Media & Education
BATS Magazine

Volume 38, Issue 1, 2019

Mexican Free-tailed Bat

An emblematic bat that dazzles

Courtesy of Michael Durham / Minden Pictures

Mention the Mexican free-tailed bat (Tadarida brasiliensis) at your next cocktail party and you will have no shortage of fun tidbits to share. These bats, no larger than your two thumbs together, are the fastest mammals on earth—clocking in at 99 mph (160 kph) in level flight. They can fly as high as 10,000 feet and forage on tons of harmful pest insects each and every night—saving farmers millions of dollars in the process. And these bats love company—forming massive colonies that number in the hundreds of thousands, with the largest known maternity colony reaching nearly 20 million bats.


 “People naturally have an affinity for this bat because it’s a species that provides beautiful outflights, which give people a chance to have a personal experience,” remarks Mylea Bayless, BCI’s Senior Director of Network and Partnerships.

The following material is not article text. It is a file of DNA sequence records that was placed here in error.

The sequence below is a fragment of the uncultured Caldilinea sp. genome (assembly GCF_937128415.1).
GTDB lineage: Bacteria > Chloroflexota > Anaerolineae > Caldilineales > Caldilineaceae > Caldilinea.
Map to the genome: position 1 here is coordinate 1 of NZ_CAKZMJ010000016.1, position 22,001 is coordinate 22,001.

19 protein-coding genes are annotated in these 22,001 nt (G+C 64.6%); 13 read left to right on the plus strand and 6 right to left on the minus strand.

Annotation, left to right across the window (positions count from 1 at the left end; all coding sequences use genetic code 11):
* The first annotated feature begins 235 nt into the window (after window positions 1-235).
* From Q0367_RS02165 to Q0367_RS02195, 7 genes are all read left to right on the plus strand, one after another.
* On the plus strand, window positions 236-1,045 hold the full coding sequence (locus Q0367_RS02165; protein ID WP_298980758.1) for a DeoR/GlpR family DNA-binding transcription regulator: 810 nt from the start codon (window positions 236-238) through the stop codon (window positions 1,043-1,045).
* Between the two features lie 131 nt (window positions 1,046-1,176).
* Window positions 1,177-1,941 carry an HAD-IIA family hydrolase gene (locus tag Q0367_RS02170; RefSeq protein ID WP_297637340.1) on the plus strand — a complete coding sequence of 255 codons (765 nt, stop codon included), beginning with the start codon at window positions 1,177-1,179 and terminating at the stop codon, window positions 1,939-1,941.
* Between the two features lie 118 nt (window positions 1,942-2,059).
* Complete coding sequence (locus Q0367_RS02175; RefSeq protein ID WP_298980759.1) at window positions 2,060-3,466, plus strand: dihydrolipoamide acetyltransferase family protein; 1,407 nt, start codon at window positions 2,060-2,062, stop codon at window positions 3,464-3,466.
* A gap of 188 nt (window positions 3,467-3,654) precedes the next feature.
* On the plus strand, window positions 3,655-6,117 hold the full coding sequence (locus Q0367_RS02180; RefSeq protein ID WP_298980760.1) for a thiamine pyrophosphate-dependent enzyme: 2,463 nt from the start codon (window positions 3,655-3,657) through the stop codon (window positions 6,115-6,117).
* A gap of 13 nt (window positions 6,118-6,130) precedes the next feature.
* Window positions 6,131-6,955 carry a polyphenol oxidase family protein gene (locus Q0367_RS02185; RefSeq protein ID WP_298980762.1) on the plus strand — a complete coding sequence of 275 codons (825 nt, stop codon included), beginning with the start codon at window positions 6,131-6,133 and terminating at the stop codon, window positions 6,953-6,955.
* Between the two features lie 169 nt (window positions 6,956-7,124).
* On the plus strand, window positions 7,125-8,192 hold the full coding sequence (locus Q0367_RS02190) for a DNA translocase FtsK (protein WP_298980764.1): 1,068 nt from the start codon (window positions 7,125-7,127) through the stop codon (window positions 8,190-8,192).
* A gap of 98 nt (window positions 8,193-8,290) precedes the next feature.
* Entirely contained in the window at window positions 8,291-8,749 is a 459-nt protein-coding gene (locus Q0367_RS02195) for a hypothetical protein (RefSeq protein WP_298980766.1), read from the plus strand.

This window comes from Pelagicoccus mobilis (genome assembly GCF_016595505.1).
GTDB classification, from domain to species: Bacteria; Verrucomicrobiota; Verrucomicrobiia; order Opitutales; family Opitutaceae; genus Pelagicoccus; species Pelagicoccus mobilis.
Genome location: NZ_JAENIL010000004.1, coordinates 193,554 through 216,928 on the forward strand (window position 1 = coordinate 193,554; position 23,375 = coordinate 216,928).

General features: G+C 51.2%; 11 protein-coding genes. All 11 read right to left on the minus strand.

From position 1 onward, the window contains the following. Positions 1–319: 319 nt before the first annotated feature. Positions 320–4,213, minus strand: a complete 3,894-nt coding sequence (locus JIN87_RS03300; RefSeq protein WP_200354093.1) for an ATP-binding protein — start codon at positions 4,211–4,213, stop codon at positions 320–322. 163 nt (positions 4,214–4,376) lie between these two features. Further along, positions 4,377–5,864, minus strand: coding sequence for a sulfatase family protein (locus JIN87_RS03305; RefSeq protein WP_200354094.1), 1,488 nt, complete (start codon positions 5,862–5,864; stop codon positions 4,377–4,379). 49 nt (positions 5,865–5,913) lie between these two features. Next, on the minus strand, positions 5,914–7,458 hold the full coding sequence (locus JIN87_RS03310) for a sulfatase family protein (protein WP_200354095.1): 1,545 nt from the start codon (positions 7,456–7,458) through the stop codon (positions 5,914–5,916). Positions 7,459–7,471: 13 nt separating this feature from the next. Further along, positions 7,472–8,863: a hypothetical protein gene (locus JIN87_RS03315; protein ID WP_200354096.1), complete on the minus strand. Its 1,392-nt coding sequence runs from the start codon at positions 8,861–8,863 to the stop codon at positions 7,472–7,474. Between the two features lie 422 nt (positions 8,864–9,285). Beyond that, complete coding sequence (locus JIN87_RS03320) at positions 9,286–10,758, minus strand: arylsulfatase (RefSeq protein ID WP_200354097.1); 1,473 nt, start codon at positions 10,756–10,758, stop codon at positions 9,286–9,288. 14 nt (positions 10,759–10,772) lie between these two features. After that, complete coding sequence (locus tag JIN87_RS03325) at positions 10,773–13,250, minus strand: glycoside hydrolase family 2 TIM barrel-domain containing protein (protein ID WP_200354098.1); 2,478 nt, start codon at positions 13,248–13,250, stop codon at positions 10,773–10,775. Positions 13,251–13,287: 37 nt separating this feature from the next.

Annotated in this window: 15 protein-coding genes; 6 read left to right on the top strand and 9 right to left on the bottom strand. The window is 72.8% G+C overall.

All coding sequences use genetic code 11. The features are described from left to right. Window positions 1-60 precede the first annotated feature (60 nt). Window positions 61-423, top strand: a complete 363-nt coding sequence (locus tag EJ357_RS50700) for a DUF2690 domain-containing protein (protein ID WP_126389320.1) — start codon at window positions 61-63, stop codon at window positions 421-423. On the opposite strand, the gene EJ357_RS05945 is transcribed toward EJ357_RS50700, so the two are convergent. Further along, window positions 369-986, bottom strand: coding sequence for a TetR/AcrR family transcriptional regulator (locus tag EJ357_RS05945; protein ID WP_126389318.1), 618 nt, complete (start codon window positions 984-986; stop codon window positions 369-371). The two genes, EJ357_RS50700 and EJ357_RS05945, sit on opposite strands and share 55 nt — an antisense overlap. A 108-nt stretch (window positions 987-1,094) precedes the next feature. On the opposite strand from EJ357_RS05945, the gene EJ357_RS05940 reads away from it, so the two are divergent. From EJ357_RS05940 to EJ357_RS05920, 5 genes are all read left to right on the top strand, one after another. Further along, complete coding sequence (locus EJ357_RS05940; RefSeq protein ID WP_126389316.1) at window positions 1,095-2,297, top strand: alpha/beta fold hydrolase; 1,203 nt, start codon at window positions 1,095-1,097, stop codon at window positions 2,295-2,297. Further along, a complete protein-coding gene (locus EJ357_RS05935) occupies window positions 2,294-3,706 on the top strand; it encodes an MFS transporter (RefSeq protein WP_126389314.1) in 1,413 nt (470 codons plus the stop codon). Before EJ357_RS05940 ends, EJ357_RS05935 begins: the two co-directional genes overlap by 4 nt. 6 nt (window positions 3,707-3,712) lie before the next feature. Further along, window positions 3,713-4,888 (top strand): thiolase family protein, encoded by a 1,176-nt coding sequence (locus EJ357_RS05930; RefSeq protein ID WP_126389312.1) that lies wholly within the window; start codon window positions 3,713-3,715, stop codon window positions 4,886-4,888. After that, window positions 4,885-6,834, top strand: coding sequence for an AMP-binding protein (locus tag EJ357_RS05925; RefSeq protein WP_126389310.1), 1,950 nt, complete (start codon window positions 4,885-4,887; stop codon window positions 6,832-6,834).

These outflights, like the one from beneath Congress Avenue Bridge in Austin, Texas, or at Bracken Cave just down the road in San Antonio, can last for hours. Tourists flock from around the globe to get a first-hand experience of these spectacular displays. In fact, it is estimated that these ‘bat tourists’ bring in over 10 million dollars of tourist revenue each year to Austin.

“We love this bat because it’s relatively common and we know so much about its life history and behavior. Unlike other species, it has been the subject of lots of research, giving us a glimpse into the life of a bat,” says Bayless.

And what a life it is.

All articles in this issue:

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